CISOs should actively pursue the zero trust model, post COVID-19, Bharat Panchal, FIS
In this time of crises, a zero trust environment should be pursued with much more vigour. In the hurry to maintain business continuity, a small mistake, can open up a sliver of opportunity for the hackers
The COVID-19 pandemic has hit the banking sector hard. Not only in terms of demand but also, being an essential services provider, the requirement to continue with business as usual by providing work from home (WFH) to most of the employees, poses a massive security and risk management challenge for CIOs and CISOs. Express Computer speaks with Bharat Panchal, Chief Risk Officer – India, ME & Africa, FIS on how CIOs, CROs and CISOs can tread the path in these difficult times.
He was SVP and Head – Risk and Compliance with NPCI and has also served on the board of advisors of the PCI Security Standards Council. He has over two decades of experience in the area of information security, risk and compliance.
FIS works with some of the top financial institutions in India. When asked about Panchal’s immediate conversations with senior bankers post the lockdown, he said, every bank had their respective issue. There wasn’t an underlying theme. The priority was to run the operations in a business as usual (BAU) mode. ‘Availability’ was on top of the mind and a key requirement for banks, be it operations, technology, security, etc.
So what are the concerns on the side of availability? Panchal says, The DR sites can operate for a few hours but they aren’t designed to run as a primary site for an extended period of time. The same is the case with a WFH scenario, especially when most of the workforce is working from home. Even then, for MNCs there is a possibility of running from sites overseas but even that is a remote possibility because this is a global issue. This is first time in history that countries across continents are under a lockdown. “Everything cant be run remotely, using virtual tools. Human intervention is also needed to make it work given the circumstances and the scale of the problem,” says Panchal. Human intervention is required to adjust and operate the power, utility and there are certain checks and balances to be carried out at the physical site. The data centre has to be run under specific parameters.
The scenario of running operations remotely is not that easy, “There are issues of Infrastructure availability, readiness and sizing to meet the requirements,” says Panchal.
Security professionals don’t usually, openly advocate WFH because of the security implications it may have. WFH facility should only be given to a select few employees. “Now when thousands of employees are working from home, banks are having concerns about availability of the systems and thus availability of staff at the primary site is required,” says Panchal.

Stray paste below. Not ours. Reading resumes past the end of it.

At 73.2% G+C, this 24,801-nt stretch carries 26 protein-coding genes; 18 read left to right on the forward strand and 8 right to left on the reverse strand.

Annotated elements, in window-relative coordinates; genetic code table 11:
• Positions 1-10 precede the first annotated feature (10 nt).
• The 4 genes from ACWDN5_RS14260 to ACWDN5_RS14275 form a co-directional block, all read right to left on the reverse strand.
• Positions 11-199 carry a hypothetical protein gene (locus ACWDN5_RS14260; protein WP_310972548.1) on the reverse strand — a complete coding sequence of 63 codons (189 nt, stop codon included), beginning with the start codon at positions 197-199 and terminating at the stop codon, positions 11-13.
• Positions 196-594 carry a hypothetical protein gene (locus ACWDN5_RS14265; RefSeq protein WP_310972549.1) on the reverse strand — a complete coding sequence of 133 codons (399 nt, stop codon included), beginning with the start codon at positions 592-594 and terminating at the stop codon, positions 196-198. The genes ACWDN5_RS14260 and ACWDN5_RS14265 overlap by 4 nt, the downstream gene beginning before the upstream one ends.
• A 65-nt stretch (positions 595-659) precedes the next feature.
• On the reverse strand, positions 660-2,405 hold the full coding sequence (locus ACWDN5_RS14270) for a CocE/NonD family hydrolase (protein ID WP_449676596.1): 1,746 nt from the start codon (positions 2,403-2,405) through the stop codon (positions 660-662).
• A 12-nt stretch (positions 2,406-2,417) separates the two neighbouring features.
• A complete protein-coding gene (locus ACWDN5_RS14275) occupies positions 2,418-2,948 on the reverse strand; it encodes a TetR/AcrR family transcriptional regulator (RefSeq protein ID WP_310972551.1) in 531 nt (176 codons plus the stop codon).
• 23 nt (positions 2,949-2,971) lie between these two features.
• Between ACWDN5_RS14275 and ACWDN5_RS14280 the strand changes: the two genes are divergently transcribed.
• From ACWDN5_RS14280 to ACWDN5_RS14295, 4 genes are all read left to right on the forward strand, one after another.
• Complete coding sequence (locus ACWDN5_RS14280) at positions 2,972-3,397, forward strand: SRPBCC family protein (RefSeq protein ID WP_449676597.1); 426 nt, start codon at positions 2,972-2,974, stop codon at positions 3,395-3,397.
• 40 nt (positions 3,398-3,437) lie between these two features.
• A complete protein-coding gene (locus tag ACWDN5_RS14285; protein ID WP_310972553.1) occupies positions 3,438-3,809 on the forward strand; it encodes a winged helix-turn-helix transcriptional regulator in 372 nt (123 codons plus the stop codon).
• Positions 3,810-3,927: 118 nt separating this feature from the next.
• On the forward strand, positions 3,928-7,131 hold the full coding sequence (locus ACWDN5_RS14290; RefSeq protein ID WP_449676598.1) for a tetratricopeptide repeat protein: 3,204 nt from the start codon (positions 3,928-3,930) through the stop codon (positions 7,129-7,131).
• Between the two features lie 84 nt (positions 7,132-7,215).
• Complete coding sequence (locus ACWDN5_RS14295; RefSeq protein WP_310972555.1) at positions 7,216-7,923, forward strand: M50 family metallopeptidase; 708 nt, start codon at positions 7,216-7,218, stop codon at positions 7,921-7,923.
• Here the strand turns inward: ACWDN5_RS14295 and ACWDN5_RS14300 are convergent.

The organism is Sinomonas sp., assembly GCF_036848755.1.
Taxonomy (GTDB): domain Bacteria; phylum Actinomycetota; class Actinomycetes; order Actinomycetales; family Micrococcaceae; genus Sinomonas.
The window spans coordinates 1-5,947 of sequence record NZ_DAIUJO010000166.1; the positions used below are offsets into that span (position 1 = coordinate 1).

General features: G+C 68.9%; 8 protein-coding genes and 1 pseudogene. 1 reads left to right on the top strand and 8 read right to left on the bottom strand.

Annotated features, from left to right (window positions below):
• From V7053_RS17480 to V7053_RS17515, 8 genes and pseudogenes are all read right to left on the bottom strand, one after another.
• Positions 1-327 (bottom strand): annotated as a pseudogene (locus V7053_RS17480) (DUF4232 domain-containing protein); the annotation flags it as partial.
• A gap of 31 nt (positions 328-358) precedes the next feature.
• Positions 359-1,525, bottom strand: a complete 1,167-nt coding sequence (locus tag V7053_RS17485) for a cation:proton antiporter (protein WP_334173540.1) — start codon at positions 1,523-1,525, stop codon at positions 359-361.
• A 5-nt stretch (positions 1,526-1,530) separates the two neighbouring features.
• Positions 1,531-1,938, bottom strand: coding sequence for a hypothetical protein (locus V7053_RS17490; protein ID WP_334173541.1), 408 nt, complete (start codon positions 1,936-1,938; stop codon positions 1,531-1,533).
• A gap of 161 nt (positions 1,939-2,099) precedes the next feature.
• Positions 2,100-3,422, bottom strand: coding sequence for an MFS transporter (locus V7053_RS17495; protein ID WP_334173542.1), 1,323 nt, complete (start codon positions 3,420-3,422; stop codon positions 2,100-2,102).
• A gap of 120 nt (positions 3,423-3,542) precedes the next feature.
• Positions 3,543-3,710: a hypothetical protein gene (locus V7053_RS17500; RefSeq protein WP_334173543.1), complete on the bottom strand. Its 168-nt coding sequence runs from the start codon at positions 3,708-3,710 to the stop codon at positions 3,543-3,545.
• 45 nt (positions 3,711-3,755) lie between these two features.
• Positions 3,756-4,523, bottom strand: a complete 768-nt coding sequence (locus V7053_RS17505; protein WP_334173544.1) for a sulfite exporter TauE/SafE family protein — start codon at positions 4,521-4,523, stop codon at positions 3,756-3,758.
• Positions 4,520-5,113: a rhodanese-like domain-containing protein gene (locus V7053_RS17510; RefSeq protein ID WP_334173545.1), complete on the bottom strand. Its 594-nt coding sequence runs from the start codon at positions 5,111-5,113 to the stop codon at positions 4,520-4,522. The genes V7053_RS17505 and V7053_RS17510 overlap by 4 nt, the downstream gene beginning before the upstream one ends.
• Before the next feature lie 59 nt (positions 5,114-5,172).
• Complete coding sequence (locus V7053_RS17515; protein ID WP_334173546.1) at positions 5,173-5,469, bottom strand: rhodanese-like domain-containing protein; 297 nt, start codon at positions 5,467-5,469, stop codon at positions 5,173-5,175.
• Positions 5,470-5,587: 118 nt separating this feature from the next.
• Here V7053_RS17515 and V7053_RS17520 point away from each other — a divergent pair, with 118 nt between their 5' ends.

Zero trust: The way to go
So, from now on, what should be the approach of the CISOs and CIOs ?, Panchal suggests, it’s important to bifurcate the essential from the non-essential, “CIOs and CISOs should take a call and zero-in on systems that are critical. Everything is not critical. The critical systems should be allowed to be accessed with reasonable and adequate controls to be run from the remote or alternate sites,” suggests Panchal.
Secondly a continuous vigil should be maintained on the employee activities. Companies may have done trade- offs in terms of allowing employees to use personal devices. It becomes critical to have visibility on what’s happening on the network.
While the business continuity has to be maintained, it has to be done by being cognizant about the security ramifications.
The concept of zero trust security framework has to be further enhanced in the pandemic environment. “When there are chances of adoption of devices which are not properly assessed and devoid of security compliance, the importance of zero trust mentality is even more important,” feels Panchal. The authentication mechanism has to be strengthened further, because the location of the employee is not known. Apart from the physical presence, the logical presence of the employees also has to be registered and access has to be given accordingly. For e.g. The CEO, when working remotely should not be given access to the CBS or the database. The CEO’s role doesn’t require that access. This is zero trust in its truest sense.
Secondly, access for devices having an old version of Windows OS, for which support is no longer available, should not be allowed in the network.
In this time of crises, a zero trust environment should be pursued with much more vigour. In the hurry to maintain business continuity, a small mistake, can open up a sliver of opportunity for the hackers. It can have a disastrous impact on companies.